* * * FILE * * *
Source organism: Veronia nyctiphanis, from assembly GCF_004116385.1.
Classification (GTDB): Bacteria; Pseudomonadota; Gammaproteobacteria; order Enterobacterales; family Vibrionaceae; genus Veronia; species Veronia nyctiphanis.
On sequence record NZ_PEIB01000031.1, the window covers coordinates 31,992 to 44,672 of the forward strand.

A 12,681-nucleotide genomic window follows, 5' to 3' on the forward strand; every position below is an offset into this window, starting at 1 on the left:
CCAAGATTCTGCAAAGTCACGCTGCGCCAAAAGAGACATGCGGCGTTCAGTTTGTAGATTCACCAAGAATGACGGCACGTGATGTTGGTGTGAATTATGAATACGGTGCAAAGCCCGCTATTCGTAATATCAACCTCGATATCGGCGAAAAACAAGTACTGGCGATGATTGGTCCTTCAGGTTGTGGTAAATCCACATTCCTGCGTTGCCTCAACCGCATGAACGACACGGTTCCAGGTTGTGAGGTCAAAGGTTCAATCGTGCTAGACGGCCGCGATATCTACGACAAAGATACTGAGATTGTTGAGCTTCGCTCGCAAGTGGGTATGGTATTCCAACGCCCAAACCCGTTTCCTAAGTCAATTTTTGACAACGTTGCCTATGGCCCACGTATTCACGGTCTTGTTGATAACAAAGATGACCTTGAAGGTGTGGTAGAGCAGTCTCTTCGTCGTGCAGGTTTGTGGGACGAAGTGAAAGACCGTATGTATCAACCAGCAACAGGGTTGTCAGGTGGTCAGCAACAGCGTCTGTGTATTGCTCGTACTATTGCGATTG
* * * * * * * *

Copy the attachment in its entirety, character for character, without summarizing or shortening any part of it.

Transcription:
Source organism: Veronia nyctiphanis, from assembly GCF_004116385.1.
Classification (GTDB): Bacteria; Pseudomonadota; Gammaproteobacteria; order Enterobacterales; family Vibrionaceae; genus Veronia; species Veronia nyctiphanis.
On sequence record NZ_PEIB01000031.1, the window covers coordinates 31,992 to 44,672 of the forward strand.

A 12,681-nucleotide genomic window follows, 5' to 3' on the forward strand; every position below is an offset into this window, starting at 1 on the left:
CCAAGATTCTGCAAAGTCACGCTGCGCCAAAAGAGACATGCGGCGTTCAGTTTGTAGATTCACCAAGAATGACGGCACGTGATGTTGGTGTGAATTATGAATACGGTGCAAAGCCCGCTATTCGTAATATCAACCTCGATATCGGCGAAAAACAAGTACTGGCGATGATTGGTCCTTCAGGTTGTGGTAAATCCACATTCCTGCGTTGCCTCAACCGCATGAACGACACGGTTCCAGGTTGTGAGGTCAAAGGTTCAATCGTGCTAGACGGCCGCGATATCTACGACAAAGATACTGAGATTGTTGAGCTTCGCTCGCAAGTGGGTATGGTATTCCAACGCCCAAACCCGTTTCCTAAGTCAATTTTTGACAACGTTGCCTATGGCCCACGTATTCACGGTCTTGTTGATAACAAAGATGACCTTGAAGGTGTGGTAGAGCAGTCTCTTCGTCGTGCAGGTTTGTGGGACGAAGTGAAAGACCGTATGTATCAACCAGCAACAGGGTTGTCAGGTGGTCAGCAACAGCGTCTGTGTATTGCTCGTACTATTGCGATTG